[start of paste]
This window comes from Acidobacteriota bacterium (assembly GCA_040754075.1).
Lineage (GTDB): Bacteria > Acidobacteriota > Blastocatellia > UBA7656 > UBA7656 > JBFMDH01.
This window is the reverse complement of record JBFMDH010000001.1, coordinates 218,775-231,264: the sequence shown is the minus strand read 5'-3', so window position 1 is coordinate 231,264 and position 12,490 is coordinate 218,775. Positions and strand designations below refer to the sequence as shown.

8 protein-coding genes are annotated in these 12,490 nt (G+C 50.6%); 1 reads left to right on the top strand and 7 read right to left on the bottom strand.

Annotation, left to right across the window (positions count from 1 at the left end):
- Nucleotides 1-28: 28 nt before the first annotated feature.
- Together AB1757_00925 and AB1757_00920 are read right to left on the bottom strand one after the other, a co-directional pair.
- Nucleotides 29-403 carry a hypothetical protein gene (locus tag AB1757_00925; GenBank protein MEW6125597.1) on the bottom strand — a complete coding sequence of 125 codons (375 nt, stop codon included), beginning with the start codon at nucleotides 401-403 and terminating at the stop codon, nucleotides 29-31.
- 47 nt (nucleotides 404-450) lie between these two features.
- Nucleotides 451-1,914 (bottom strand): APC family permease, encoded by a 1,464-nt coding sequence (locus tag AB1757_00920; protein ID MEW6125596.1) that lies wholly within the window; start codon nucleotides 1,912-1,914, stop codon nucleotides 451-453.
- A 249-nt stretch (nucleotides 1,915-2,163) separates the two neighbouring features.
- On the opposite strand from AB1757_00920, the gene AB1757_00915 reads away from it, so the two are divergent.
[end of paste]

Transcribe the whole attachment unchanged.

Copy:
This window comes from Acidobacteriota bacterium (assembly GCA_040754075.1).
Lineage (GTDB): Bacteria > Acidobacteriota > Blastocatellia > UBA7656 > UBA7656 > JBFMDH01.
This window is the reverse complement of record JBFMDH010000001.1, coordinates 218,775-231,264: the sequence shown is the minus strand read 5'-3', so window position 1 is coordinate 231,264 and position 12,490 is coordinate 218,775. Positions and strand designations below refer to the sequence as shown.

8 protein-coding genes are annotated in these 12,490 nt (G+C 50.6%); 1 reads left to right on the top strand and 7 read right to left on the bottom strand.

Annotation, left to right across the window (positions count from 1 at the left end):
- Nucleotides 1-28: 28 nt before the first annotated feature.
- Together AB1757_00925 and AB1757_00920 are read right to left on the bottom strand one after the other, a co-directional pair.
- Nucleotides 29-403 carry a hypothetical protein gene (locus tag AB1757_00925; GenBank protein MEW6125597.1) on the bottom strand — a complete coding sequence of 125 codons (375 nt, stop codon included), beginning with the start codon at nucleotides 401-403 and terminating at the stop codon, nucleotides 29-31.
- 47 nt (nucleotides 404-450) lie between these two features.
- Nucleotides 451-1,914 (bottom strand): APC family permease, encoded by a 1,464-nt coding sequence (locus tag AB1757_00920; protein ID MEW6125596.1) that lies wholly within the window; start codon nucleotides 1,912-1,914, stop codon nucleotides 451-453.
- A 249-nt stretch (nucleotides 1,915-2,163) separates the two neighbouring features.
- On the opposite strand from AB1757_00920, the gene AB1757_00915 reads away from it, so the two are divergent.